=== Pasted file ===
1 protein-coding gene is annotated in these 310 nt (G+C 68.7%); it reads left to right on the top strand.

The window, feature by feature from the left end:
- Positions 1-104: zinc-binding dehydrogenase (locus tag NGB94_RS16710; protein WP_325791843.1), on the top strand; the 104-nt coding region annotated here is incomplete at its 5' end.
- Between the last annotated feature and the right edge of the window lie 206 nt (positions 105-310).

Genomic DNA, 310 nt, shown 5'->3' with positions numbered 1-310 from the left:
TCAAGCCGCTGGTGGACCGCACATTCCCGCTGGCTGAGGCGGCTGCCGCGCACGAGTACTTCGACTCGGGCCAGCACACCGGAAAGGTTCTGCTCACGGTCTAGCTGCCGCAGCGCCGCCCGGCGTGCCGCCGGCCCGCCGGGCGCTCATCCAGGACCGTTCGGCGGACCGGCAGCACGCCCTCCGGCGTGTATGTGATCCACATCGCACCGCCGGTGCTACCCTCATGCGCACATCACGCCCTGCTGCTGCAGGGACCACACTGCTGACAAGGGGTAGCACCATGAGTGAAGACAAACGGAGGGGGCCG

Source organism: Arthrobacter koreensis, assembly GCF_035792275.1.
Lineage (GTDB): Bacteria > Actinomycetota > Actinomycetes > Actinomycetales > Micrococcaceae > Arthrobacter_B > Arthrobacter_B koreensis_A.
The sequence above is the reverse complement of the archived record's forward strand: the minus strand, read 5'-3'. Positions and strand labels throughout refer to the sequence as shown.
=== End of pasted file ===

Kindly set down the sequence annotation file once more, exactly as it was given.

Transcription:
1 protein-coding gene is annotated in these 310 nt (G+C 68.7%); it reads left to right on the top strand.

The window, feature by feature from the left end:
- Positions 1-104: zinc-binding dehydrogenase (locus tag NGB94_RS16710; protein WP_325791843.1), on the top strand; the 104-nt coding region annotated here is incomplete at its 5' end.
- Between the last annotated feature and the right edge of the window lie 206 nt (positions 105-310).

Genomic DNA, 310 nt, shown 5'->3' with positions numbered 1-310 from the left:
TCAAGCCGCTGGTGGACCGCACATTCCCGCTGGCTGAGGCGGCTGCCGCGCACGAGTACTTCGACTCGGGCCAGCACACCGGAAAGGTTCTGCTCACGGTCTAGCTGCCGCAGCGCCGCCCGGCGTGCCGCCGGCCCGCCGGGCGCTCATCCAGGACCGTTCGGCGGACCGGCAGCACGCCCTCCGGCGTGTATGTGATCCACATCGCACCGCCGGTGCTACCCTCATGCGCACATCACGCCCTGCTGCTGCAGGGACCACACTGCTGACAAGGGGTAGCACCATGAGTGAAGACAAACGGAGGGGGCCG

Source organism: Arthrobacter koreensis, assembly GCF_035792275.1.
Lineage (GTDB): Bacteria > Actinomycetota > Actinomycetes > Actinomycetales > Micrococcaceae > Arthrobacter_B > Arthrobacter_B koreensis_A.
The sequence above is the reverse complement of the archived record's forward strand: the minus strand, read 5'-3'. Positions and strand labels throughout refer to the sequence as shown.